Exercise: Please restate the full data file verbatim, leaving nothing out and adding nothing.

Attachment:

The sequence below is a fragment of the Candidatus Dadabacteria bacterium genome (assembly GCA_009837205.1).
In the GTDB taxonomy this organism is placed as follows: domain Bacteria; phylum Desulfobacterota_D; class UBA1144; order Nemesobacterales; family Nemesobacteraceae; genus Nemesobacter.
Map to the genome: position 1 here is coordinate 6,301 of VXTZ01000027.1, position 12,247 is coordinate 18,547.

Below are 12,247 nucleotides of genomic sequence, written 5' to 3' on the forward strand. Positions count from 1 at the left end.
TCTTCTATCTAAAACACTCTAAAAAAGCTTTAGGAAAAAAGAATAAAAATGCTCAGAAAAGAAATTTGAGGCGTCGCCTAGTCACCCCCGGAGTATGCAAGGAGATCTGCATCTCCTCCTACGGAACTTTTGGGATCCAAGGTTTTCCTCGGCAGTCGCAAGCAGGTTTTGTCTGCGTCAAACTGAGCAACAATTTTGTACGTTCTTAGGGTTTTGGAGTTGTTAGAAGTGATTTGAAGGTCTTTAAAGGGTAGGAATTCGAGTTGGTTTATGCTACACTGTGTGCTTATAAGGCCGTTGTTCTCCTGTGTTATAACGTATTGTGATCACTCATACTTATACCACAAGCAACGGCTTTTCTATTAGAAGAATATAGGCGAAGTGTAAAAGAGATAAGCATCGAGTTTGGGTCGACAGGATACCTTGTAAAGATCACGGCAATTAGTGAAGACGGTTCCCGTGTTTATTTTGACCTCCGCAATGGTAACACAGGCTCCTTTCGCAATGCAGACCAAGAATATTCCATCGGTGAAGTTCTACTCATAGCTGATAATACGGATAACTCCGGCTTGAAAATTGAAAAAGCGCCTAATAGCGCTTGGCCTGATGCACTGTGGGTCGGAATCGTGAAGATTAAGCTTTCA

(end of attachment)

The sequence below is a fragment of the Candidatus Dadabacteria bacterium genome (assembly GCA_009837205.1).
In the GTDB taxonomy this organism is placed as follows: domain Bacteria; phylum Desulfobacterota_D; class UBA1144; order Nemesobacterales; family Nemesobacteraceae; genus Nemesobacter.
Map to the genome: position 1 here is coordinate 6,301 of VXTZ01000027.1, position 12,247 is coordinate 18,547.

Below are 12,247 nucleotides of genomic sequence, written 5' to 3' on the forward strand. Positions count from 1 at the left end.
TCTTCTATCTAAAACACTCTAAAAAAGCTTTAGGAAAAAAGAATAAAAATGCTCAGAAAAGAAATTTGAGGCGTCGCCTAGTCACCCCCGGAGTATGCAAGGAGATCTGCATCTCCTCCTACGGAACTTTTGGGATCCAAGGTTTTCCTCGGCAGTCGCAAGCAGGTTTTGTCTGCGTCAAACTGAGCAACAATTTTGTACGTTCTTAGGGTTTTGGAGTTGTTAGAAGTGATTTGAAGGTCTTTAAAGGGTAGGAATTCGAGTTGGTTTATGCTACACTGTGTGCTTATAAGGCCGTTGTTCTCCTGTGTTATAACGTATTGTGATCACTCATACTTATACCACAAGCAACGGCTTTTCTATTAGAAGAATATAGGCGAAGTGTAAAAGAGATAAGCATCGAGTTTGGGTCGACAGGATACCTTGTAAAGATCACGGCAATTAGTGAAGACGGTTCCCGTGTTTATTTTGACCTCCGCAATGGTAACACAGGCTCCTTTCGCAATGCAGACCAAGAATATTCCATCGGTGAAGTTCTACTCATAGCTGATAATACGGATAACTCCGGCTTGAAAATTGAAAAAGCGCCTAATAGCGCTTGGCCTGATGCACTGTGGGTCGGAATCGTGAAGATTAAGCTTTCA